Tony Blair and John Major are very different political operators but in both cases the rot started at the top, with a collapse of confidence in the PM of the day. The difference is that the roots of Tony Blair’s crisis of legitimacy are not economic, but military. Blair’s Black Wednesday was March 2003, when he allowed Britain to be dragged into the Iraq morass in pursuit of illusory weapons of mass destruction. That was Blair’s equivalent of the ERM. His credibility never recovered. Many believe he actively lied about WMD to bounce Britain into an illegal war led by his Republican friend, George W. Bush.
The problems Labour is experiencing now are the backdraft from that initial monumental failure of leadership. The “huge issue of trust” which the PM’s former press spokesman, Alastair Campbell, identified in his diary as the legacy of Iraq has rotted the fibres of this administration, and undermined its moral legitimacy to govern.
Look at the parallels. Back in the mid nineties, John Major’s government became a joke – ministers stopped trying, civil servants sat on their hands and the voters lost respect for a government mired in sleaze. Not just sexual peccadilloes – the torrent of ministerial resignations that followed Major’s ill-judged ‘back to basics’ speech in 1993- but the general collapsed moral standing of the party. Tories like Neil Hamilton and Michael Mates were caught in compromising relationships with businessmen like Mohammed al Fayed and Azil Nadir. John Major condemned what he himself called the “hiring fair” of Tory MPs who were selling their services to outside private interests.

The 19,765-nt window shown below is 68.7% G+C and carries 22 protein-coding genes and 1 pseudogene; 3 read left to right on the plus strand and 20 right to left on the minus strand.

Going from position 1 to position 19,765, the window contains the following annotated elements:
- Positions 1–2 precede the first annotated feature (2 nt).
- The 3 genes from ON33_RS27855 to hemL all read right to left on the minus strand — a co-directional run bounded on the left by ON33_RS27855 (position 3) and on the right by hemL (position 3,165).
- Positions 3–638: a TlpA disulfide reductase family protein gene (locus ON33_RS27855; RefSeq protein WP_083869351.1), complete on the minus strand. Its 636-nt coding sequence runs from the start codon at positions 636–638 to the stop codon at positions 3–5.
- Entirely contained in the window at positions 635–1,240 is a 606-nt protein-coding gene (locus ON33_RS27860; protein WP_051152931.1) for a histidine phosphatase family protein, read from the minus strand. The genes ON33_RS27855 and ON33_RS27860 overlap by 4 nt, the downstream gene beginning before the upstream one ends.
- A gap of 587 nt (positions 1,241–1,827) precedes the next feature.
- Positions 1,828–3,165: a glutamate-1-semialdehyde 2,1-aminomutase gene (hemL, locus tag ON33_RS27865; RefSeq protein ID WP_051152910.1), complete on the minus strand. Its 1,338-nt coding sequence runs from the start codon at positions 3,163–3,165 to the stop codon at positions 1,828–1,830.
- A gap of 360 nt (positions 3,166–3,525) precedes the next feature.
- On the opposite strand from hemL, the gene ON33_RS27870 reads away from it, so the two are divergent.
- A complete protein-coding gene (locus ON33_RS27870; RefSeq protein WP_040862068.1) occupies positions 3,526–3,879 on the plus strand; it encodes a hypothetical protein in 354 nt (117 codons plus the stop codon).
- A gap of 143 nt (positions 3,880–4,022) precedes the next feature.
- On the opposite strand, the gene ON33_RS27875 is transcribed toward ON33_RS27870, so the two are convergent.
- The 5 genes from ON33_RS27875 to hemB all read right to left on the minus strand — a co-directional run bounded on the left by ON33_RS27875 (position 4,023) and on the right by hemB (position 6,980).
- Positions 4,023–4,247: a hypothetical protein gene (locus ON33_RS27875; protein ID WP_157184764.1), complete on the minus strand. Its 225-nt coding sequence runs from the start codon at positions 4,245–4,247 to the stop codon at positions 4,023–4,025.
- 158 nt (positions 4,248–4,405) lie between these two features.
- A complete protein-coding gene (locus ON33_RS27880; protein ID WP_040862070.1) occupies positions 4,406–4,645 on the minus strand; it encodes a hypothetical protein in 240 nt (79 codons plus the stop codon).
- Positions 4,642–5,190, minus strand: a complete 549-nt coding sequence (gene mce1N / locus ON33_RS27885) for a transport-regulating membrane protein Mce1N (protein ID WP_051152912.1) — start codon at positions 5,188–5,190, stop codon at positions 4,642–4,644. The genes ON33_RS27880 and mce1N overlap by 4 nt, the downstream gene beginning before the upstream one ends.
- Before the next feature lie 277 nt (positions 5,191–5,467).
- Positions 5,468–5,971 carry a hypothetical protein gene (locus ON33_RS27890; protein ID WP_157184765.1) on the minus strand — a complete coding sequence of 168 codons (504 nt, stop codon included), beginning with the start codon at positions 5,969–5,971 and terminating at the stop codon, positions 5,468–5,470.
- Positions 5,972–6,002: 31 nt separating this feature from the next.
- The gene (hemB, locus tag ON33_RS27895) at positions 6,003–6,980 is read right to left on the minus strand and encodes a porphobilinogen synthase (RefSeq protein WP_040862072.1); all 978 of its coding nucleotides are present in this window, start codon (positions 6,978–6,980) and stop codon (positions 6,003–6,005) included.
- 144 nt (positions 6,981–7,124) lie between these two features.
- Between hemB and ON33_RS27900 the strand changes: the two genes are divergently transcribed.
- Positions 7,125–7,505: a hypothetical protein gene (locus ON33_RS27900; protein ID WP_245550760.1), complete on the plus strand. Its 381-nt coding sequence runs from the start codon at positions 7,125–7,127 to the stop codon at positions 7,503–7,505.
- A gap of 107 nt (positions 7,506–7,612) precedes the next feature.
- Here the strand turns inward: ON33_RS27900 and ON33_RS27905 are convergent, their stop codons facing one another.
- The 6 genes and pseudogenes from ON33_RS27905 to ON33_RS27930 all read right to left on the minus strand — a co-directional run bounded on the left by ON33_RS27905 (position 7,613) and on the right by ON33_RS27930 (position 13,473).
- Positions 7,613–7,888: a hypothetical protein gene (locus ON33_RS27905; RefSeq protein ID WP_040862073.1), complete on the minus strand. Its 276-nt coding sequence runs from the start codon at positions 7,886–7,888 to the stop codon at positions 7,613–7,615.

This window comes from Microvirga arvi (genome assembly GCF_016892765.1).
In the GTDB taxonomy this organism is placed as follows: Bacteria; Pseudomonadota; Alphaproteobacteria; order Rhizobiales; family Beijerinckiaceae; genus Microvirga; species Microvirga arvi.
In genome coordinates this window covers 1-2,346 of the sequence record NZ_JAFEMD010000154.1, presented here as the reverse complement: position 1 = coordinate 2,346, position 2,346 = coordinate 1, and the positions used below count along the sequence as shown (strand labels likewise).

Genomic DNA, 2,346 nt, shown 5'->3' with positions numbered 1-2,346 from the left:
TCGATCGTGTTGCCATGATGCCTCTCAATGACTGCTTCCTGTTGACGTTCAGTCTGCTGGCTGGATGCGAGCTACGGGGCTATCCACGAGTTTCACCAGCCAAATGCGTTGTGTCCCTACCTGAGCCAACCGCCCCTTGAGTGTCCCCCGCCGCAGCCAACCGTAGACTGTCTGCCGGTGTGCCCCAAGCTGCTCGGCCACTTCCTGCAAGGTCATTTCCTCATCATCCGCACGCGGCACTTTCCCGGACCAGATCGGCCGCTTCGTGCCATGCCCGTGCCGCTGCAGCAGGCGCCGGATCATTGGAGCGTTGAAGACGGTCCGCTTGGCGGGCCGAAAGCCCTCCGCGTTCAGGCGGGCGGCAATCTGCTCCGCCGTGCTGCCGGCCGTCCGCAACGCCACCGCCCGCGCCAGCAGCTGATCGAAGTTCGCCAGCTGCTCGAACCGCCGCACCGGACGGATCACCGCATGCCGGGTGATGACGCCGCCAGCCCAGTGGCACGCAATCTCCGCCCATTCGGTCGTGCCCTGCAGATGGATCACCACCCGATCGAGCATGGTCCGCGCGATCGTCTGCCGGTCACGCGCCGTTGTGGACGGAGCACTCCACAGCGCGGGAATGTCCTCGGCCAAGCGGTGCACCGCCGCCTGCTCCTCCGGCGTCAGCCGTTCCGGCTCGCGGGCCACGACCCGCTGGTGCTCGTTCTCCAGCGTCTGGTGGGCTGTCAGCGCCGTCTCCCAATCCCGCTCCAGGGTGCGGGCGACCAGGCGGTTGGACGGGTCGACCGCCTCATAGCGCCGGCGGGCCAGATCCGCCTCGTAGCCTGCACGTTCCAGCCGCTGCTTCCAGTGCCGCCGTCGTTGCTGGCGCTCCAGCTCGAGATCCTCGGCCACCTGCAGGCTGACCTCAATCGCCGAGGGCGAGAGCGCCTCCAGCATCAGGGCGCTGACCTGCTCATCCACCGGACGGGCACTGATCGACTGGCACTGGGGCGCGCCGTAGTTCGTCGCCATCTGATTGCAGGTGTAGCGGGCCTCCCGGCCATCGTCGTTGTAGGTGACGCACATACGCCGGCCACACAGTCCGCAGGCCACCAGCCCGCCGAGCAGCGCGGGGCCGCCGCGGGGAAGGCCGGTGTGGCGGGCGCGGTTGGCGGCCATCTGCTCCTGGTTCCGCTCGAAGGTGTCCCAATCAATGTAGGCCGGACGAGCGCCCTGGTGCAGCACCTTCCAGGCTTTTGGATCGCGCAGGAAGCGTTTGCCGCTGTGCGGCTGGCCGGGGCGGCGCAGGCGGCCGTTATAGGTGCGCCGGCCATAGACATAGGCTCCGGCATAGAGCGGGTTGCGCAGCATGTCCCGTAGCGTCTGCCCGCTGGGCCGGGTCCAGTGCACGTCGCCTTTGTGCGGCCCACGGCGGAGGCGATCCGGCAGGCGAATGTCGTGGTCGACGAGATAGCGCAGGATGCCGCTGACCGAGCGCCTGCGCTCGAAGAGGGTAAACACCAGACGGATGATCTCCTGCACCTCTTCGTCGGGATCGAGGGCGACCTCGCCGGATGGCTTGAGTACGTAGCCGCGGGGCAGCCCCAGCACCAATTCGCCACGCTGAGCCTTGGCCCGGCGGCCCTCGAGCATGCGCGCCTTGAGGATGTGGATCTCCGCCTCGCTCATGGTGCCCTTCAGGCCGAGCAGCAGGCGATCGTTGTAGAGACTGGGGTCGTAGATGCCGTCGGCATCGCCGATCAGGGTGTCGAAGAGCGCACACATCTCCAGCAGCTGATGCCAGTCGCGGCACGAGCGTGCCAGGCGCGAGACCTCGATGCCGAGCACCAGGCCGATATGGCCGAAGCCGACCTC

Tony Blair’s sleaze problem is, if anything, worse than John Major’s – at least Major tried to do something about it, setting up the Nolan Committee on Standards in Public Life which held remarkable public hearings throughout 94 and 95. Tony Blair promised to be “cleaner than clean”, yet he seems unable to recognise the mud on his own boots.